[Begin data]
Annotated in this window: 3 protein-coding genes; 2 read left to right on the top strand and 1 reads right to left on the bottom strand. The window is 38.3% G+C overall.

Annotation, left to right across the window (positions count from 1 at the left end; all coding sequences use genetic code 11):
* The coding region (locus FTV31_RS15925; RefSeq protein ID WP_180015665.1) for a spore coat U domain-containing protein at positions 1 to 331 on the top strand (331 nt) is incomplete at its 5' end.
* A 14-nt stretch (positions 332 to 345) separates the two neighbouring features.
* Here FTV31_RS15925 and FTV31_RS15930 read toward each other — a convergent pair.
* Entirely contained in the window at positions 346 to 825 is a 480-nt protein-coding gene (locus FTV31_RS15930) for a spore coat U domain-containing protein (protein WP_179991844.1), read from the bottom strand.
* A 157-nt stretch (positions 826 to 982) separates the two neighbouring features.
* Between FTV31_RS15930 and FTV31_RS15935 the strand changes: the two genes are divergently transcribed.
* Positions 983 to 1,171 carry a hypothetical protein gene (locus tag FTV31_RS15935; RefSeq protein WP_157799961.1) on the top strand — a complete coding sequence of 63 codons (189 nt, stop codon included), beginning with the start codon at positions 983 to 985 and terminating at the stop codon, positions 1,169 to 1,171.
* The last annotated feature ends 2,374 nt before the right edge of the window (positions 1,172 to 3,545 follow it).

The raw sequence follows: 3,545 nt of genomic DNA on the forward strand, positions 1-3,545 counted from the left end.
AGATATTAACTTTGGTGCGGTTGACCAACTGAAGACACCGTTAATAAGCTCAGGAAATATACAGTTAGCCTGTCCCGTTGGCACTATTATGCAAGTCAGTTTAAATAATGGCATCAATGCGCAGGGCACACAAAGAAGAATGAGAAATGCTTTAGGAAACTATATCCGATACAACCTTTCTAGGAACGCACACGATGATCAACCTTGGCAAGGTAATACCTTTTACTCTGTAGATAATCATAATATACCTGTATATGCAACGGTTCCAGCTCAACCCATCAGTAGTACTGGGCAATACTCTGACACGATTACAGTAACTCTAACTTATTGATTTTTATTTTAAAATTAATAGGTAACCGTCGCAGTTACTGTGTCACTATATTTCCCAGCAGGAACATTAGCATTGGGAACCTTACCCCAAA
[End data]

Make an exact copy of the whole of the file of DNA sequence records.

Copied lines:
Annotated in this window: 3 protein-coding genes; 2 read left to right on the top strand and 1 reads right to left on the bottom strand. The window is 38.3% G+C overall.

Annotation, left to right across the window (positions count from 1 at the left end; all coding sequences use genetic code 11):
* The coding region (locus FTV31_RS15925; RefSeq protein ID WP_180015665.1) for a spore coat U domain-containing protein at positions 1 to 331 on the top strand (331 nt) is incomplete at its 5' end.
* A 14-nt stretch (positions 332 to 345) separates the two neighbouring features.
* Here FTV31_RS15925 and FTV31_RS15930 read toward each other — a convergent pair.
* Entirely contained in the window at positions 346 to 825 is a 480-nt protein-coding gene (locus FTV31_RS15930) for a spore coat U domain-containing protein (protein WP_179991844.1), read from the bottom strand.
* A 157-nt stretch (positions 826 to 982) separates the two neighbouring features.
* Between FTV31_RS15930 and FTV31_RS15935 the strand changes: the two genes are divergently transcribed.
* Positions 983 to 1,171 carry a hypothetical protein gene (locus tag FTV31_RS15935; RefSeq protein WP_157799961.1) on the top strand — a complete coding sequence of 63 codons (189 nt, stop codon included), beginning with the start codon at positions 983 to 985 and terminating at the stop codon, positions 1,169 to 1,171.
* The last annotated feature ends 2,374 nt before the right edge of the window (positions 1,172 to 3,545 follow it).

The raw sequence follows: 3,545 nt of genomic DNA on the forward strand, positions 1-3,545 counted from the left end.
AGATATTAACTTTGGTGCGGTTGACCAACTGAAGACACCGTTAATAAGCTCAGGAAATATACAGTTAGCCTGTCCCGTTGGCACTATTATGCAAGTCAGTTTAAATAATGGCATCAATGCGCAGGGCACACAAAGAAGAATGAGAAATGCTTTAGGAAACTATATCCGATACAACCTTTCTAGGAACGCACACGATGATCAACCTTGGCAAGGTAATACCTTTTACTCTGTAGATAATCATAATATACCTGTATATGCAACGGTTCCAGCTCAACCCATCAGTAGTACTGGGCAATACTCTGACACGATTACAGTAACTCTAACTTATTGATTTTTATTTTAAAATTAATAGGTAACCGTCGCAGTTACTGTGTCACTATATTTCCCAGCAGGAACATTAGCATTGGGAACCTTACCCCAAA